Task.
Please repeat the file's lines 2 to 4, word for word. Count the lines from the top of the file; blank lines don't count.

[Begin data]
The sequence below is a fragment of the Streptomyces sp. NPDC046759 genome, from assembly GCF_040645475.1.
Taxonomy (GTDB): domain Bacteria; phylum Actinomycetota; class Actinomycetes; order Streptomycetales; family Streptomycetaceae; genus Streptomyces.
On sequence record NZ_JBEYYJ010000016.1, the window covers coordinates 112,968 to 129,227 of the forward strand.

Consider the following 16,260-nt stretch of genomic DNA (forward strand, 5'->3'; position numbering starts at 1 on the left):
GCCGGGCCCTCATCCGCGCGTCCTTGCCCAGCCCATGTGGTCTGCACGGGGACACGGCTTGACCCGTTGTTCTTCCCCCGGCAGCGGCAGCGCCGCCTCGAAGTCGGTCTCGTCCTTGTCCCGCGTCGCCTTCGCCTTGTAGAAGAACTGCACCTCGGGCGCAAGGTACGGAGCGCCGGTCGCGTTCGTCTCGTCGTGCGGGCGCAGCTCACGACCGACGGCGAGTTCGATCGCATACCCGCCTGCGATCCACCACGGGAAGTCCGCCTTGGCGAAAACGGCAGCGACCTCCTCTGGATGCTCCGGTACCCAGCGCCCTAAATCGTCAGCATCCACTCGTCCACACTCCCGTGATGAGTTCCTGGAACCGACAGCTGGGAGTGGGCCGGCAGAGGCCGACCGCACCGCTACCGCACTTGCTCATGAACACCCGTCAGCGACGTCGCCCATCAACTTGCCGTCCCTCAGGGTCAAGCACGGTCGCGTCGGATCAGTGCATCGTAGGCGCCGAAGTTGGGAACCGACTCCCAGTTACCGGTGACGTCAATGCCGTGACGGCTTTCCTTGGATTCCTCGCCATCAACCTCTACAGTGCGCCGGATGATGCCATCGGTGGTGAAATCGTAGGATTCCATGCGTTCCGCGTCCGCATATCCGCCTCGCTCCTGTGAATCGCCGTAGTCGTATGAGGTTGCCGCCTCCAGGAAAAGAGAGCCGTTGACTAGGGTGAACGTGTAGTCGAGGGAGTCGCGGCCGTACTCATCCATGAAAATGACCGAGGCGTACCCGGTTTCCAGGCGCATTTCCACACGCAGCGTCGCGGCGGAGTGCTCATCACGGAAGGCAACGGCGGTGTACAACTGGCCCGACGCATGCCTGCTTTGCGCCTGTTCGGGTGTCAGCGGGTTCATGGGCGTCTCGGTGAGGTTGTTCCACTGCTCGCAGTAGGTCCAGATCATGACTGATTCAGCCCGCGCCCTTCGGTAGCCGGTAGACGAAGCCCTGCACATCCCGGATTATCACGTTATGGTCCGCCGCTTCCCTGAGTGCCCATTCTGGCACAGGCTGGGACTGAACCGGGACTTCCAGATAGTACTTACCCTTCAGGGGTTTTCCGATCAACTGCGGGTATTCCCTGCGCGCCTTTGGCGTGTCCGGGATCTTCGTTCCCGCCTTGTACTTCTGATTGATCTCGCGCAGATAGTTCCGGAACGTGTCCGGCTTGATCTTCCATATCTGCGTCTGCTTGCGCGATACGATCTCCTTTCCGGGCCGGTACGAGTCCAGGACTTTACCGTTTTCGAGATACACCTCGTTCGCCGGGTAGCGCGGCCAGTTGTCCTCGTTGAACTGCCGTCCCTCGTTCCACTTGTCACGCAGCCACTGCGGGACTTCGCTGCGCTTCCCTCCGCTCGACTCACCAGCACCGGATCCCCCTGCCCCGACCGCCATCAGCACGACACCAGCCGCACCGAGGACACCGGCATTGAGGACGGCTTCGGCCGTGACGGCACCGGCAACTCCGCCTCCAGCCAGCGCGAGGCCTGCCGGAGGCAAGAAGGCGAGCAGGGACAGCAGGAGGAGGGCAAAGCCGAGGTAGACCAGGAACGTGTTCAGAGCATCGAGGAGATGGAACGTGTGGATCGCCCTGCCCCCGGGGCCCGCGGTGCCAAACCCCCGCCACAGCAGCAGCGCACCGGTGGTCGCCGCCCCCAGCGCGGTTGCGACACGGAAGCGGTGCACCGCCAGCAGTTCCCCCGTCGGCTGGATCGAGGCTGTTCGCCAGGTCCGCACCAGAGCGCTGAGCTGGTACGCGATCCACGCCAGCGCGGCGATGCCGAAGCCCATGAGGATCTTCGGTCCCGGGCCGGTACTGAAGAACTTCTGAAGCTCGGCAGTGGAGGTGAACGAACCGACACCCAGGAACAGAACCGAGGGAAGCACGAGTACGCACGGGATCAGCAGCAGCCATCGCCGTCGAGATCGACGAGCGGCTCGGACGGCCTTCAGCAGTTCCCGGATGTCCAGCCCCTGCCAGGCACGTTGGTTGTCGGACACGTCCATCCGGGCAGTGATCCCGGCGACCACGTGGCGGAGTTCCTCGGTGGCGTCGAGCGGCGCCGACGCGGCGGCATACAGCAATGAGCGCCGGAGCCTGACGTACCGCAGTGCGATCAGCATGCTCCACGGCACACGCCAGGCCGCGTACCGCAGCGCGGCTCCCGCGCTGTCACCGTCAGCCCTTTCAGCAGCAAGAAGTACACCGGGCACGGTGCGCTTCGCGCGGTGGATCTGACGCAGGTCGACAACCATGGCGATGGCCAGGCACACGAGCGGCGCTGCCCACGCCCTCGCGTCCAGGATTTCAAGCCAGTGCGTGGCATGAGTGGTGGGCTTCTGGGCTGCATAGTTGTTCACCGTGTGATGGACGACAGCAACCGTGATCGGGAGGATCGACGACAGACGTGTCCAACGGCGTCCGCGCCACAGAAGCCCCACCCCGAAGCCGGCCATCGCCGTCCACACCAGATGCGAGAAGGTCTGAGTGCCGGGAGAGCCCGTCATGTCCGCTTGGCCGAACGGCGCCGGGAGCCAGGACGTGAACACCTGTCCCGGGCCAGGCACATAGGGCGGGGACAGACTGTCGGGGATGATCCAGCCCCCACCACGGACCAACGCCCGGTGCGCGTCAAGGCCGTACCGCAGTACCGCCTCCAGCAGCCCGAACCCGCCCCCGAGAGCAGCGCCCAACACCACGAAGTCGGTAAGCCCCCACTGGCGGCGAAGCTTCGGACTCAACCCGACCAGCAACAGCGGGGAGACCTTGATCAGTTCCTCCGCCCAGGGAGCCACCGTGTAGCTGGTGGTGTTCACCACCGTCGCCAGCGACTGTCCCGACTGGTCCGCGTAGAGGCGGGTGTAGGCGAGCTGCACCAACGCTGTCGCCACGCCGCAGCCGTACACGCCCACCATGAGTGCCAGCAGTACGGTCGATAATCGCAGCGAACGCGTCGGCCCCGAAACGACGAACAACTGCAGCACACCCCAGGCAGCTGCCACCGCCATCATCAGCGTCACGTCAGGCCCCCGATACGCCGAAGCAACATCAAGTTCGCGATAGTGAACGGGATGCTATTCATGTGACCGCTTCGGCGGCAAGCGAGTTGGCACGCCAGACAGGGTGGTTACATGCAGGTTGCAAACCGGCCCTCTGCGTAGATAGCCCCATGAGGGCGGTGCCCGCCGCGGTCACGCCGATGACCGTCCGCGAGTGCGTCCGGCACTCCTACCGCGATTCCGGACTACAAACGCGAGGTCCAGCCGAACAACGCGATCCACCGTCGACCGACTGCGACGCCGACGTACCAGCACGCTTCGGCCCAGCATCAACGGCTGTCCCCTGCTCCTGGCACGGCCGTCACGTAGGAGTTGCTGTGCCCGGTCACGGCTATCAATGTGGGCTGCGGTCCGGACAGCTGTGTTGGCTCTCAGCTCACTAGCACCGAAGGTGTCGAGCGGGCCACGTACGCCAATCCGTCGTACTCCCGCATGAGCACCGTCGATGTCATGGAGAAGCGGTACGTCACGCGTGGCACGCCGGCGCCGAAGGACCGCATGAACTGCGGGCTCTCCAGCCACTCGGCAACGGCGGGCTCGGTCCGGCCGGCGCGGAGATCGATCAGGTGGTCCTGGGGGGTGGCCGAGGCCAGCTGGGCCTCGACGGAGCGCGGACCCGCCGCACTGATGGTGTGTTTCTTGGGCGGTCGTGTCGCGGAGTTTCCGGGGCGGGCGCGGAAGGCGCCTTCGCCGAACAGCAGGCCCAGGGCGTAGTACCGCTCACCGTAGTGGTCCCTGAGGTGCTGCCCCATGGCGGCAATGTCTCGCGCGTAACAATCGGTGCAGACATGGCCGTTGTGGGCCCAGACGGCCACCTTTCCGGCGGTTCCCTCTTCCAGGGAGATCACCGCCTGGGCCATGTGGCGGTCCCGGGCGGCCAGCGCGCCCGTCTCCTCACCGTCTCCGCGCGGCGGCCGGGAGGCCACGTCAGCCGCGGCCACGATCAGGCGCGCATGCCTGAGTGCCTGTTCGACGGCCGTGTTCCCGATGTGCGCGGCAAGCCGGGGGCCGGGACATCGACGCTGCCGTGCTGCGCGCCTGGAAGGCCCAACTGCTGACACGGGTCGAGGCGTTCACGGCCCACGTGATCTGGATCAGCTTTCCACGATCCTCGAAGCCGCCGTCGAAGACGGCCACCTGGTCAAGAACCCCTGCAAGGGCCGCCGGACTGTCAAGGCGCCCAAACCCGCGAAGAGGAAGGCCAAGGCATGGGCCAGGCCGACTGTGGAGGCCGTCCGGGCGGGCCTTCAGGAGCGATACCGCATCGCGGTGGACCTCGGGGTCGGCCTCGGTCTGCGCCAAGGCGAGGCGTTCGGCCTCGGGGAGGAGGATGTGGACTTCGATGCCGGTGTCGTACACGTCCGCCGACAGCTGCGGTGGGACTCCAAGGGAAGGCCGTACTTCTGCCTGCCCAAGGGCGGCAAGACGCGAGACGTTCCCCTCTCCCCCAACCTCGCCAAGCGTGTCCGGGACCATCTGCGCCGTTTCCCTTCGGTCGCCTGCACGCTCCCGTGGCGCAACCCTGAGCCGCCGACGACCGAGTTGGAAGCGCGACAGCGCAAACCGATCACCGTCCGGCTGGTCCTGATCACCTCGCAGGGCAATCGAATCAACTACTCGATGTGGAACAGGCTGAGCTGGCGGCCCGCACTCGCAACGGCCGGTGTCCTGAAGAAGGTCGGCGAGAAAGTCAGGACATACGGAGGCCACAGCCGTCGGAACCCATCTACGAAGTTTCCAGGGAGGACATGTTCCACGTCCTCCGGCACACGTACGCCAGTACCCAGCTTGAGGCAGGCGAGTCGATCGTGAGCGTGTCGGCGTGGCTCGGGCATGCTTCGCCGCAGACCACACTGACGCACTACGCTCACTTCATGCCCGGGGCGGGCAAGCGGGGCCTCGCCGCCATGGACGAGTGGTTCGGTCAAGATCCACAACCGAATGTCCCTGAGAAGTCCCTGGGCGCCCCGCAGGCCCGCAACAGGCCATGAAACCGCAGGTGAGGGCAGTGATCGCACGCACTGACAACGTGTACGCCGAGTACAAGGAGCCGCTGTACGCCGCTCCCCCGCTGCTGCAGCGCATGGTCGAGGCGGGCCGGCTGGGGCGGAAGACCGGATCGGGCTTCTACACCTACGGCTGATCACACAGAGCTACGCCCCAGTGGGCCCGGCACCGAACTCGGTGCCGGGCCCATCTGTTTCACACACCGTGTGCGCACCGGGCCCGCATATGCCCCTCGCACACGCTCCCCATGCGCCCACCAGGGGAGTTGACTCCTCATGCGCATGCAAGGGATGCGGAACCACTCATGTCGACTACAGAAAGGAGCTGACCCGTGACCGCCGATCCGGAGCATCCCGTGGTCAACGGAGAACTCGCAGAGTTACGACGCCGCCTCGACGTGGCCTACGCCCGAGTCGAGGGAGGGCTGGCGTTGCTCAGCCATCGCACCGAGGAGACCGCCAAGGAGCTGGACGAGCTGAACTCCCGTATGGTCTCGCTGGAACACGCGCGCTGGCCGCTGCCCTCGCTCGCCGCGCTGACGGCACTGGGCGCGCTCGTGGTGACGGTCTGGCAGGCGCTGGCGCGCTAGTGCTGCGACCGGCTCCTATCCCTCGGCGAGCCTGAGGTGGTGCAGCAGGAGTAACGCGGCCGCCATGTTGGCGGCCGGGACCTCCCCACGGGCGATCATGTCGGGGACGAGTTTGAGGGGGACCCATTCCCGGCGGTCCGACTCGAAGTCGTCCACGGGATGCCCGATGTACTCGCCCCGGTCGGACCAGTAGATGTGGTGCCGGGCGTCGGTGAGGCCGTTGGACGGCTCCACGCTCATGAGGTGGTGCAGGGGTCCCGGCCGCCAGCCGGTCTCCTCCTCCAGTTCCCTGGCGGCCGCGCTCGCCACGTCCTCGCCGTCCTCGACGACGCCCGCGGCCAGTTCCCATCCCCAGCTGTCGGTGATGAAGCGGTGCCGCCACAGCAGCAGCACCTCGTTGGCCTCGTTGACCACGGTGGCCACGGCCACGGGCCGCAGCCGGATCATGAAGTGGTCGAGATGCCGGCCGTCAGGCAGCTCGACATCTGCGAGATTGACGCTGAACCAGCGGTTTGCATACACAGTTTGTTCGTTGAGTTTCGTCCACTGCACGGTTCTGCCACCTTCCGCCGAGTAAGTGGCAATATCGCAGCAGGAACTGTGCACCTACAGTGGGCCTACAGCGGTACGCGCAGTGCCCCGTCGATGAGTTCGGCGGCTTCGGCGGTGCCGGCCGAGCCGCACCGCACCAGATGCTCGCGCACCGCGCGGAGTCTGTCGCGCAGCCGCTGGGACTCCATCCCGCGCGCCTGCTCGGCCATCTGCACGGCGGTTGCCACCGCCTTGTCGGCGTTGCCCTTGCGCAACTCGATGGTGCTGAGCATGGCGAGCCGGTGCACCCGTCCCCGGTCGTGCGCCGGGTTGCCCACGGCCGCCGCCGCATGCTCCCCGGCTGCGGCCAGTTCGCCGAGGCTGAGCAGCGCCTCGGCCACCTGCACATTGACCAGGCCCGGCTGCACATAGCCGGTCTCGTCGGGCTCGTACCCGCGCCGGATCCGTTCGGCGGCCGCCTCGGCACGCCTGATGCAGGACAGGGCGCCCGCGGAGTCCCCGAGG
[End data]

Taxonomy (GTDB): domain Bacteria; phylum Actinomycetota; class Actinomycetes; order Streptomycetales; family Streptomycetaceae; genus Streptomyces.
On sequence record NZ_JBEYYJ010000016.1, the window covers coordinates 112,968 to 129,227 of the forward strand.

Consider the following 16,260-nt stretch of genomic DNA (forward strand, 5'->3'; position numbering starts at 1 on the left):